Essentially, six common priorities supporting a free and open Indo-Pacific area were agreed upon in May 2021. Among these are the promotion of free trade and the execution of trade agreements.

Moreover, the rule of law and peacekeeping operations were also agreed upon. These also include peace building, humanitarian aid, disaster relief; energy security; health security; and reaction to COVID-19.

Canada-Japan Joint Economic Committee 

The highest-level regular economic discussion between Canada and Japan is held at the deputy-minister level and is known as the Joint Economic Committee (JEC), which was founded in 1976.

Joint economic committee
29th meeting of Canada-Japan joint economic committee

Five “Priority Areas of Cooperation” (PACs) were selected by agreement. These include energy, infrastructure, tourism and youth exchange, research and technology, and the business environment and investment promotion.

Similarly, new focus areas have occasionally been established in an effort to increase bilateral commerce and collaboration.

“Innovation” was added to the science and technology PAC at the JEC conference in 2020, and “agricultural” was introduced as a new sixth PAC in 2021.

Trade Cooperation

According to data on international commerce from the United Nations COMTRADE database, Canada exported to Japan for US$11.45 billion in 2021.

Likewise, According to the same data, Japan exported $8.35 billion to Canada in 2021. In the year 2021, FDI stock from Japan into Canada was worth $46 billion.

A trading bloc known as the Comprehensive and Progressive Agreement for Trans-Pacific Partnership (CPTPP) includes 495 million people. It accounts for 13.5 percent of the world’s GDP with a combined GDP of CAD $13.5 trillion.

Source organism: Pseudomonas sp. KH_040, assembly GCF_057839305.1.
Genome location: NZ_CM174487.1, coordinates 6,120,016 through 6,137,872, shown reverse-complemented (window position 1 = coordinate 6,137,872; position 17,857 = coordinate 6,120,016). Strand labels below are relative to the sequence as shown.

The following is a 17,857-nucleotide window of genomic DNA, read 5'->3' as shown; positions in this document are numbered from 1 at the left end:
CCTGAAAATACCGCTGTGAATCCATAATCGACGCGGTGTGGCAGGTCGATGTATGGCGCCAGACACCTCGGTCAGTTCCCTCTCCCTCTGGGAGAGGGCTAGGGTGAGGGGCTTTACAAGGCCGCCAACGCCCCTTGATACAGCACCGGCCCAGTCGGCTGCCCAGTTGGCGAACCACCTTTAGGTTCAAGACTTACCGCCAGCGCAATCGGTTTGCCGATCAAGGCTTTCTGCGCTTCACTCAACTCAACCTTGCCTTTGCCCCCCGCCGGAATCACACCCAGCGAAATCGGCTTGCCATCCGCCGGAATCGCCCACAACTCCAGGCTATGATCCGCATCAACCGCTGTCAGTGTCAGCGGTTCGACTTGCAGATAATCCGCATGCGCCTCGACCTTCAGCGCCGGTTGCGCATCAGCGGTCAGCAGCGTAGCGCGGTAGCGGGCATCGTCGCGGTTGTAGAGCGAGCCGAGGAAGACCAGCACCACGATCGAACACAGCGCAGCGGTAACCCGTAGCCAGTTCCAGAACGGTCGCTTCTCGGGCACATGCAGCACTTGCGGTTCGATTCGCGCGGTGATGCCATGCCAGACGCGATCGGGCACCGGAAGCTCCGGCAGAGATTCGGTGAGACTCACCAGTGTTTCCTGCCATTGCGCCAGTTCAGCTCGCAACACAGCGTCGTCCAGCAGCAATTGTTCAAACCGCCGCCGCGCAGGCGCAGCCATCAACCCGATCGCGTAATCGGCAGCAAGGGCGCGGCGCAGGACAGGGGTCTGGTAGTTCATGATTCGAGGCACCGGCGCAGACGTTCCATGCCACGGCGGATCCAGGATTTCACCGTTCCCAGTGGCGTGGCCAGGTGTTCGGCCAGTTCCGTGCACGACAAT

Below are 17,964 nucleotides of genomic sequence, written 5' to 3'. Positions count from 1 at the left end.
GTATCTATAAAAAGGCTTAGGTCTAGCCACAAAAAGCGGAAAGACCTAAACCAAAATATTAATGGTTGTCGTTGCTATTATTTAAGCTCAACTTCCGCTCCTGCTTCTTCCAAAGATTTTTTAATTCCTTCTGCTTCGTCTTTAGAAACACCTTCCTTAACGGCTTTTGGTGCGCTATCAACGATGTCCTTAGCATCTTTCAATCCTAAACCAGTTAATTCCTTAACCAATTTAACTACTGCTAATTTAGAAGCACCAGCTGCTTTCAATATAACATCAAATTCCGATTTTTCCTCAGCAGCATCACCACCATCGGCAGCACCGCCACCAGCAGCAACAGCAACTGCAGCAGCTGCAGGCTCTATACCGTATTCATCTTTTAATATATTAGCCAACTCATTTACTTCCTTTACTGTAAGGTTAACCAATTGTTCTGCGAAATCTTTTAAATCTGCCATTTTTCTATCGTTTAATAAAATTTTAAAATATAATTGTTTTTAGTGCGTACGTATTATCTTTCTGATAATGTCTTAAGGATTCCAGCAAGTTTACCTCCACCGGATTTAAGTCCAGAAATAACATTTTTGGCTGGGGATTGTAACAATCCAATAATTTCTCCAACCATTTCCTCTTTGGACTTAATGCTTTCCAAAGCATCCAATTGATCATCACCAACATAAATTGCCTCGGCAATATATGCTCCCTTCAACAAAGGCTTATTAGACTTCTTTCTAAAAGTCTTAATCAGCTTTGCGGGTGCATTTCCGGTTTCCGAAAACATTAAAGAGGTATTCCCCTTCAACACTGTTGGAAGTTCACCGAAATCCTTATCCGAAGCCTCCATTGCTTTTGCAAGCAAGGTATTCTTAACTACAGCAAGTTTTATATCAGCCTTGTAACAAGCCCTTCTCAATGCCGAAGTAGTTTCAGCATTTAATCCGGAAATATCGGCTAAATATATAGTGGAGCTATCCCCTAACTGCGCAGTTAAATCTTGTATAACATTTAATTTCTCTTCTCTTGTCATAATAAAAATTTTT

CPTPP partner Japan

Canada now has priority access to some of the most dynamic and rapidly expanding markets in the world, including Japan, a CPTPP member.

Collaboration in Security and Defense

Cooperation in peace and security is a key area of expansion. The Joint Declaration on Political, Peace, and Security Cooperation between Canada and Japan in 2010 provided the framework for strengthening the two countries cooperation on domestic and international security concerns.

Moreover, the Acquisition and Cross-Servicing Agreement came into effect in July 2019, making it easier for the Canadian and Japanese armed services to work together.

Regular combined and multilateral exercises with Japan and other allies are carried out by the Canadian Armed Forces.

In January 2018, Japan took part in the Vancouver Foreign Ministers’ Meeting on Security and Stability on the Korean Peninsula, which was co-hosted by Canada and the US.

Since that time, Canada participated, alongside Japan, in a multilateral effort to support the enforcement of sanctions against North Korea.

Operation NEON
Canadian arms forces during Operation NEON

This has included Operation NEON-related missions, which have seen several Royal Canadian Air Force maritime surveillance aircraft and numerous Royal Canadian Navy ships sent to Japan.